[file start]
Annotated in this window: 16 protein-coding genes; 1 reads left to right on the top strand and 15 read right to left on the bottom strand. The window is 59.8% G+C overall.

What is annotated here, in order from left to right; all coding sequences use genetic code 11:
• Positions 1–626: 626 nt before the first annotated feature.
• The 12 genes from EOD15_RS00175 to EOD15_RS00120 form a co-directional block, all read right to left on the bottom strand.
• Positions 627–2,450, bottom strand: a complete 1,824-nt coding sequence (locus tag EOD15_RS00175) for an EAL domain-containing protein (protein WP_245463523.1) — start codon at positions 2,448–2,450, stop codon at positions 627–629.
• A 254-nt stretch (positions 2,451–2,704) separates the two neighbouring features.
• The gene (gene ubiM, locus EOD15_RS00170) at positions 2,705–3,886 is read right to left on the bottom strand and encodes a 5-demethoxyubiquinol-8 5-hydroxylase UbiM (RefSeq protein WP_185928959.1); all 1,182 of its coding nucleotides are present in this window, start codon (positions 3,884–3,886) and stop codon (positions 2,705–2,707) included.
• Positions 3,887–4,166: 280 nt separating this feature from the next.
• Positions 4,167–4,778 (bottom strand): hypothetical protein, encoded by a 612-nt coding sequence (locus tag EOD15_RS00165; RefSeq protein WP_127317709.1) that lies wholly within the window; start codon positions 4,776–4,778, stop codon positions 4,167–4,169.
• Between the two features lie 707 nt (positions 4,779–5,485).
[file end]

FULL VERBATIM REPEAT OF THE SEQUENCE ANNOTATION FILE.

Annotated in this window: 16 protein-coding genes; 1 reads left to right on the top strand and 15 read right to left on the bottom strand. The window is 59.8% G+C overall.

What is annotated here, in order from left to right; all coding sequences use genetic code 11:
• Positions 1–626: 626 nt before the first annotated feature.
• The 12 genes from EOD15_RS00175 to EOD15_RS00120 form a co-directional block, all read right to left on the bottom strand.
• Positions 627–2,450, bottom strand: a complete 1,824-nt coding sequence (locus tag EOD15_RS00175) for an EAL domain-containing protein (protein WP_245463523.1) — start codon at positions 2,448–2,450, stop codon at positions 627–629.
• A 254-nt stretch (positions 2,451–2,704) separates the two neighbouring features.
• The gene (gene ubiM, locus EOD15_RS00170) at positions 2,705–3,886 is read right to left on the bottom strand and encodes a 5-demethoxyubiquinol-8 5-hydroxylase UbiM (RefSeq protein WP_185928959.1); all 1,182 of its coding nucleotides are present in this window, start codon (positions 3,884–3,886) and stop codon (positions 2,705–2,707) included.
• Positions 3,887–4,166: 280 nt separating this feature from the next.
• Positions 4,167–4,778 (bottom strand): hypothetical protein, encoded by a 612-nt coding sequence (locus tag EOD15_RS00165; RefSeq protein WP_127317709.1) that lies wholly within the window; start codon positions 4,776–4,778, stop codon positions 4,167–4,169.
• Between the two features lie 707 nt (positions 4,779–5,485).